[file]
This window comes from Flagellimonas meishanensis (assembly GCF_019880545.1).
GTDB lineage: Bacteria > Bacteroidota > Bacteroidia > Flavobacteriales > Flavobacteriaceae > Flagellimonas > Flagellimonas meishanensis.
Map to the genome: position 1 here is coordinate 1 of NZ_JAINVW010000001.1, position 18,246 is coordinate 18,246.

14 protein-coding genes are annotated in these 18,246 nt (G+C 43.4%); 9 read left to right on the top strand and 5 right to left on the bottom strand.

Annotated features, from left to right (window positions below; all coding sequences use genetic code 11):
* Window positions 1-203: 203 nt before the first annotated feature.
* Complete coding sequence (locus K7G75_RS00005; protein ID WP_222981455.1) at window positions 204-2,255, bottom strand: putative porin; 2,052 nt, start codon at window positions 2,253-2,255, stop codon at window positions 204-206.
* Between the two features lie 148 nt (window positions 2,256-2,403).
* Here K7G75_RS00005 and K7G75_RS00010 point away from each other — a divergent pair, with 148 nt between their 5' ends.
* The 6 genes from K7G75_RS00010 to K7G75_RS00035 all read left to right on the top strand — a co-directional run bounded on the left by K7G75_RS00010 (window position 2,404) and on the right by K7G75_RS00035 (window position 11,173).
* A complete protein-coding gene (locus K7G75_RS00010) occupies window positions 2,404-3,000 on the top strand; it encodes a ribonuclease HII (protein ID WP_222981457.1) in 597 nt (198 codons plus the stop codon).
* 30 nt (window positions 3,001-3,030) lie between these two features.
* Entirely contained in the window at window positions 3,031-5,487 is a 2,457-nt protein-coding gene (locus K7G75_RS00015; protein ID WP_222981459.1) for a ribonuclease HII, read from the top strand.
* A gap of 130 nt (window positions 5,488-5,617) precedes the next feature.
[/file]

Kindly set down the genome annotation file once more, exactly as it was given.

This window comes from Flagellimonas meishanensis (assembly GCF_019880545.1).
GTDB lineage: Bacteria > Bacteroidota > Bacteroidia > Flavobacteriales > Flavobacteriaceae > Flagellimonas > Flagellimonas meishanensis.
Map to the genome: position 1 here is coordinate 1 of NZ_JAINVW010000001.1, position 18,246 is coordinate 18,246.

14 protein-coding genes are annotated in these 18,246 nt (G+C 43.4%); 9 read left to right on the top strand and 5 right to left on the bottom strand.

Annotated features, from left to right (window positions below; all coding sequences use genetic code 11):
* Window positions 1-203: 203 nt before the first annotated feature.
* Complete coding sequence (locus K7G75_RS00005; protein ID WP_222981455.1) at window positions 204-2,255, bottom strand: putative porin; 2,052 nt, start codon at window positions 2,253-2,255, stop codon at window positions 204-206.
* Between the two features lie 148 nt (window positions 2,256-2,403).
* Here K7G75_RS00005 and K7G75_RS00010 point away from each other — a divergent pair, with 148 nt between their 5' ends.
* The 6 genes from K7G75_RS00010 to K7G75_RS00035 all read left to right on the top strand — a co-directional run bounded on the left by K7G75_RS00010 (window position 2,404) and on the right by K7G75_RS00035 (window position 11,173).
* A complete protein-coding gene (locus K7G75_RS00010) occupies window positions 2,404-3,000 on the top strand; it encodes a ribonuclease HII (protein ID WP_222981457.1) in 597 nt (198 codons plus the stop codon).
* 30 nt (window positions 3,001-3,030) lie between these two features.
* Entirely contained in the window at window positions 3,031-5,487 is a 2,457-nt protein-coding gene (locus K7G75_RS00015; protein ID WP_222981459.1) for a ribonuclease HII, read from the top strand.
* A gap of 130 nt (window positions 5,488-5,617) precedes the next feature.